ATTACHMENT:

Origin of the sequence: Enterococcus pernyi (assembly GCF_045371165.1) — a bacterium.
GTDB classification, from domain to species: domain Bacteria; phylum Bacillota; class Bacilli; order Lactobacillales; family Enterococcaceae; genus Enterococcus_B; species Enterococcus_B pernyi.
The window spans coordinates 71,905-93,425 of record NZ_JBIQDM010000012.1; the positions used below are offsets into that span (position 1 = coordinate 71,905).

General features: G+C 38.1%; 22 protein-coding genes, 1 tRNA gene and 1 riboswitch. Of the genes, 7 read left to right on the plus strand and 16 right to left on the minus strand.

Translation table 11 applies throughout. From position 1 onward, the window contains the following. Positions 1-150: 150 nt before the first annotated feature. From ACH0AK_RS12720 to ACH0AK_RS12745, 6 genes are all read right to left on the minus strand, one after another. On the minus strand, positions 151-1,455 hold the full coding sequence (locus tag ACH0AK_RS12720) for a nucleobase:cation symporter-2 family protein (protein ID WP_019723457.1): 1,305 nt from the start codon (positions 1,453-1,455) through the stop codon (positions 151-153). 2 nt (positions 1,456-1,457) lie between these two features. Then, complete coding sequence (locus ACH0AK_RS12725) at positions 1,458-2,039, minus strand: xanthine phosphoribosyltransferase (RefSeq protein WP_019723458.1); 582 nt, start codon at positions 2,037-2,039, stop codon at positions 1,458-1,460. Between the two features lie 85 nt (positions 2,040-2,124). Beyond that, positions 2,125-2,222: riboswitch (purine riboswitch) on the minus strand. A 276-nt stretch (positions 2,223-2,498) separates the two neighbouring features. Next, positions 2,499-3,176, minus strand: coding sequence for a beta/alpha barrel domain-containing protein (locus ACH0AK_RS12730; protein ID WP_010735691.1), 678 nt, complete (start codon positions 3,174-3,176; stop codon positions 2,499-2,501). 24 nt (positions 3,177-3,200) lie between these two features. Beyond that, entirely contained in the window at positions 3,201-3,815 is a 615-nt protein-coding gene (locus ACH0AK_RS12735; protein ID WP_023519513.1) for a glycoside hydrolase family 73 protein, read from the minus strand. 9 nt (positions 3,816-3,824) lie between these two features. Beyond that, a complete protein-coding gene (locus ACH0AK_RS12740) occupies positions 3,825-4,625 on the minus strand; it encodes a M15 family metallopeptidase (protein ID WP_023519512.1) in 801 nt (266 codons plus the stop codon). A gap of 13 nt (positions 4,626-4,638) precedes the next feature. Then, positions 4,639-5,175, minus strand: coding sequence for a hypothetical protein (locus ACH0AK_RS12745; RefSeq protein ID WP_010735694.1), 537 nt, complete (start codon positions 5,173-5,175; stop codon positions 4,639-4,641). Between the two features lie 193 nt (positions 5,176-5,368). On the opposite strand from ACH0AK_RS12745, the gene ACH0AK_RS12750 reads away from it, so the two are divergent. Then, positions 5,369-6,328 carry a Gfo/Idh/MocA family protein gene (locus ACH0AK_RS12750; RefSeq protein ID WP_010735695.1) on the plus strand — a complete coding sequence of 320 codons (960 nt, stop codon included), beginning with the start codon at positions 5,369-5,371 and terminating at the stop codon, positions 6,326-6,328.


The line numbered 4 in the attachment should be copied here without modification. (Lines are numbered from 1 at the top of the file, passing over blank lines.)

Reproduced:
General features: G+C 38.1%; 22 protein-coding genes, 1 tRNA gene and 1 riboswitch. Of the genes, 7 read left to right on the plus strand and 16 right to left on the minus strand.